De habitudine Ordinis ad artem. Arts, Religion and Culture in the Capuchin Order between the 16th and 18th centuries.
Officially founded in 1528 with the bull Religionis Zelus by Pope Clement VII, the Order of Capuchin Friars Minor lived the twenty years of transition preceding the Council of Trent imitating St Francis and his first companions through the preach and the education the of the young people.
Despite the escape to Switzerland of the famous Vicar and preacher Bernardino Ochino in 1542, the Order survived, and the Council of Trent (1547-63) gave great impetus to the spread of the Order, thanks also to the participation of the Vicar General Bernardino da Asti as consultant. This appeared an opportunity to get in contact with many bishops who want to have Capuchins in their dioceses, even outside the Italian borders. In 1574 Pope Gregory XIII allowed the Capuchins to found convents outside the Peninsula. The friars went to France, Spain and the German-speaking regions. New settlements were founded in Switzerland, Belgium, Austria, Bohemia, Bavaria, Westphalia and Ireland. About one hundred years after their foundation, the Capuchins had more than 40 provinces, 1,200 friaries and nearly 20,000 brothers. Close to the Jesuits, in the norther side of the Alps the Order grew mostly than in other countries, thanks to the religious activity of recovery of the lands that, especially in the Imperial lands, the Catholic princes subtracted to the Protestants. Under a missionary point of view, the Capuchins were an extremely active Order by evangelizing most part of the world: from the reformed Europe to Brazil, from Congo to the Middle East, from North Africa to the West Indies, they were one of the main players, in close contact with sovereigns and the Holy See.
Among those who asked to join the Order, especially in the years between 1618 and 1761, before taking the religious habit many Capuchins were dedicated to studies and arts, obtaining a very good reputation. Unfortunately the Capuchin way of life was not suitable to the one typical of the arts, especially outside the convents. For this reason in the General Chapter of 1627, the friars were forbidden to agree any painting or carving work requested by laymen.
Although the culture of the arts was not originally part of the Order activity and its practice was in many cases hindered, there were many religious that reached very high levels in the cloister, especially in painting and wood sculpture. Especially during the 17th and 18th centuries, many Capuchins devoted themselves to painting, driven by different motivations: pleasure, needs or if requested by of nobles and benefactors. Sculpture was practised much more frequently, often for decorating the small churches that, according to the Constitutions, were not allowed to be sumptuous, but only decorated with poor and simple ornaments. The right combination of simplicity of material and preciousness of form was expressed in the works of the friars cabinet-makers, also known as 'marangoni'.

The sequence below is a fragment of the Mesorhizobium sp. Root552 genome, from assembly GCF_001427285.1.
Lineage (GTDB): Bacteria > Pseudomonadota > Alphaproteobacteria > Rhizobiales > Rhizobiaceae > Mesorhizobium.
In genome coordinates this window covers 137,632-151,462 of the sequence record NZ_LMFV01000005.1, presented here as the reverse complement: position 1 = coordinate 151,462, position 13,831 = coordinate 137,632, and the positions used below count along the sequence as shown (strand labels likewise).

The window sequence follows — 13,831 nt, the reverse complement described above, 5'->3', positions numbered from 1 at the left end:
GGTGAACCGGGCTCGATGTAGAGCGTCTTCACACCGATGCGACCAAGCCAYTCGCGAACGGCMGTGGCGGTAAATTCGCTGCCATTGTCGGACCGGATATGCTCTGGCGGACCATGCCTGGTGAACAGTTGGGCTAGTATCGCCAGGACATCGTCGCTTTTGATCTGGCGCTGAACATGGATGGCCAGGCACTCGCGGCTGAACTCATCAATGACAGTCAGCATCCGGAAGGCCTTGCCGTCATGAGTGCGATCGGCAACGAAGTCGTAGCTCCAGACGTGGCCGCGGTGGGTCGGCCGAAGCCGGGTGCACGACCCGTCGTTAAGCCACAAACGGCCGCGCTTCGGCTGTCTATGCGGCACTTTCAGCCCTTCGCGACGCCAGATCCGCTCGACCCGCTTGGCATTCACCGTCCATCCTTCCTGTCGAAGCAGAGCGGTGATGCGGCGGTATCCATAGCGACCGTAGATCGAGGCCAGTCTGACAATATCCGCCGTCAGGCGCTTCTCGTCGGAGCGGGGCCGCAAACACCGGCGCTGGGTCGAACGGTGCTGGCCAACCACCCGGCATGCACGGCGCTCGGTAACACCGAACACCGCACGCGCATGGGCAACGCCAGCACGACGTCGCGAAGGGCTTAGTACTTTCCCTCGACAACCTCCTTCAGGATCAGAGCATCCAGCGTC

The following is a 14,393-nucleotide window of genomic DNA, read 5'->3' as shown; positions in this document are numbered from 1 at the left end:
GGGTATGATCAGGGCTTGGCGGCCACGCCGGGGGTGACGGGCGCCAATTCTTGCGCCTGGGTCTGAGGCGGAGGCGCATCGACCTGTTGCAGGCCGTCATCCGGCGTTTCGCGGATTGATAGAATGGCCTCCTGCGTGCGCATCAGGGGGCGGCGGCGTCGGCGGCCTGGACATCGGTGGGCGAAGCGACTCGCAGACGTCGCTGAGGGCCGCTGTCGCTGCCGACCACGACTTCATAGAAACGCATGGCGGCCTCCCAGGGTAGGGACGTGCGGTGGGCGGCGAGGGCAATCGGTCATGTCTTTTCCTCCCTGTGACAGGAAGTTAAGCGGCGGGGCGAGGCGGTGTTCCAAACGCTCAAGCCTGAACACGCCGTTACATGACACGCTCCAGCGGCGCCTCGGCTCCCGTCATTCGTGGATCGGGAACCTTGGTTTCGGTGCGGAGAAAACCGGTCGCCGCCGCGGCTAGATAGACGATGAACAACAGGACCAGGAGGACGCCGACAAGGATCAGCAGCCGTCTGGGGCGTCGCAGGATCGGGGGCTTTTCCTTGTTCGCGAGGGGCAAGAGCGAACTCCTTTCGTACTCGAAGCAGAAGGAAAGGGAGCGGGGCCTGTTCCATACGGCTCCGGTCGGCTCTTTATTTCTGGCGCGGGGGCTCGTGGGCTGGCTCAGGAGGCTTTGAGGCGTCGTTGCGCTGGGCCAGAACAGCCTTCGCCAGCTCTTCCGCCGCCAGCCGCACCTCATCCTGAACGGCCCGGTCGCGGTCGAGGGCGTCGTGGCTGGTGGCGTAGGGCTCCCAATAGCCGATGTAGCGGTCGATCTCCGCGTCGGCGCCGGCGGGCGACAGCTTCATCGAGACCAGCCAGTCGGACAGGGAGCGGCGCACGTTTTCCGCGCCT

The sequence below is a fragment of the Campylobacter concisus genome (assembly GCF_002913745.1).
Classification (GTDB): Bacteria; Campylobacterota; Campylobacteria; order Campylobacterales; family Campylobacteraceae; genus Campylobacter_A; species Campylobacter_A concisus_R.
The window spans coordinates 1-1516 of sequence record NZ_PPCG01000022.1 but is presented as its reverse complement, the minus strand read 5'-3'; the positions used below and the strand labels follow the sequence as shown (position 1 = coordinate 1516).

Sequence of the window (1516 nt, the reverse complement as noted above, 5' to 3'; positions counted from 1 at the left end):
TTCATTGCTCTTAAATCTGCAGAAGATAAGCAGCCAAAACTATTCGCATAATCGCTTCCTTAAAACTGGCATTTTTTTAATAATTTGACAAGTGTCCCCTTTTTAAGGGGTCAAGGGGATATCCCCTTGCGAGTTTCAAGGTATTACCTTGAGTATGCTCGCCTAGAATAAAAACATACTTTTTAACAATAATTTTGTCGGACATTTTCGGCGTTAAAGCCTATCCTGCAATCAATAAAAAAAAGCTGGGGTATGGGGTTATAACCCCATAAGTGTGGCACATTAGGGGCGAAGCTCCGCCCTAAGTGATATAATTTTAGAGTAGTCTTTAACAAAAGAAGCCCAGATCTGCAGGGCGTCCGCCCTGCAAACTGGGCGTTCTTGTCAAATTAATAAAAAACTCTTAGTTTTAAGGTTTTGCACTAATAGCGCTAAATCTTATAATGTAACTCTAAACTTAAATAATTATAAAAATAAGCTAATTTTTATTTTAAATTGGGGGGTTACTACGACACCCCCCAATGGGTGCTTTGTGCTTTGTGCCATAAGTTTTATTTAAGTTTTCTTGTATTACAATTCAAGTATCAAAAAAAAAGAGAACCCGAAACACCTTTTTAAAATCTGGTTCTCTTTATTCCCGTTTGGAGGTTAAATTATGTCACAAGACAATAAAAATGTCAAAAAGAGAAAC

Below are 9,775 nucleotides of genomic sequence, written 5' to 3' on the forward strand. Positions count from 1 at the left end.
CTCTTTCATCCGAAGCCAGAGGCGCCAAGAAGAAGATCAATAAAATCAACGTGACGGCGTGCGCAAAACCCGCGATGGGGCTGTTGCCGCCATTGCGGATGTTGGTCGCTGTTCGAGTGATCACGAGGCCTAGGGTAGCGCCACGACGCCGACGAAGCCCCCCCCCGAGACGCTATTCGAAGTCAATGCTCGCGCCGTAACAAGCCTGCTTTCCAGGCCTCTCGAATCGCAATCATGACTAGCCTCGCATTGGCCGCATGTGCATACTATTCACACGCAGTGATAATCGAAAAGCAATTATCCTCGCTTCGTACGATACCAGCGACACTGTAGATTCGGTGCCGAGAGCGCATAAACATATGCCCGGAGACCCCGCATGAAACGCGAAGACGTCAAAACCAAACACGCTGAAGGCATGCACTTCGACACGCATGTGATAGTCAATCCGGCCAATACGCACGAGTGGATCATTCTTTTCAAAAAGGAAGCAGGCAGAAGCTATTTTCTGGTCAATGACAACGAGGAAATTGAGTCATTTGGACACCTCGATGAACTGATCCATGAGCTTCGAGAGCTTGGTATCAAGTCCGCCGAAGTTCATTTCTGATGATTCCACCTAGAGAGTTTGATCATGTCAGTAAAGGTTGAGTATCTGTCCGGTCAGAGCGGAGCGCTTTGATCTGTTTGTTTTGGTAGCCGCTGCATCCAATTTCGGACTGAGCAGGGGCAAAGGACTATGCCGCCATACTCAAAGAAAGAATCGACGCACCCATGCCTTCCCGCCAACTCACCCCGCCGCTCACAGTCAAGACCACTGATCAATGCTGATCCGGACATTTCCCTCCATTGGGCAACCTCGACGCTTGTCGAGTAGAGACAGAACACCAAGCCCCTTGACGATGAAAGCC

Numerous studies were conducted to understand the relationship between the arts and the Capuchin Order. Many areas of investigations still remain unexplored or only partially explored, especially considering some areas related to the connections between arts, culture and religion on an European and global level.
The Conference De habitudine Ordinis ad artem. Arts, Religion and Culture in the Capuchin Order between the 16th and 18th centuries, organised by the University of Teramo with the patronage of the Seraphic Province of the Immaculate Conception of the Capuchin Friars Minor, the International Society of Franciscan Studies and the Capuchin Historical Institute, aims to explore the difficult and elusive relationship between art culture, religion and the Capuchin Order on an international level, with particular attention to the historical context and the religious dimension, considered an essential prerequisite for understanding artists, the production of art objects, patronage and relations with the secular world on a global scale. With the aim of fostering discussion and scientific debate, any contributions concerning further aspects relevant to the theme of the conference that have not been made explicit above will also be taken into consideration. The most significant contributions will be considered for publication.
The conference will be divided into five sessions:
- the role of the Order in the context of the post-Tridentine Church;
- artistic practice between norms, prohibitions and customs;
- the cultural objects of the Capuchin world: use and circulation;
- capuchin patronage;
- images, knowledge and preaching between devotion and catechesis.
Proposal composition and deadlines
Each proposal must consist of two parts: the abstract of the paper (max 2000 characters including spaces) and the profile of the speaker (max 1500 characters including spaces), highlighting the curriculum vitae and professional position. The two parts must be combined in a single Word or PDF file. Interested parties must submit the Word or PDF file by 19th February 2023, by uploading the documents at the link: https://forms.gle/tkdknJwetyi4LvEL9.
Massimo Carlo Giannini (University of Teramo) president
Raffaella Morselli (University of Teramo)
Alessandro Zuccari (Sapienza University of Rome)
Giorgio Fossaluzza (University of Verona)
Vincenzo Criscuolo (Capuchin Historical Institute)
Grado Giovanni Merlo (University of Milan)
Luigi Pellegrini (University of Chieti-Pescara)
Luca Siracusano (University of Teramo)
Cecilia Paolini (University of Teramo)
Organisation and scientific coordination
Pietro Costantini (pcostantiniunite.it)
CFP: Arts, Religion and Culture in the Capuchin Order (Teramo, 12-14 Apr 23). In: ArtHist.net, Jan 14, 2023 (accessed Jan 29, 2023), <https://arthist.net/archive/38336>.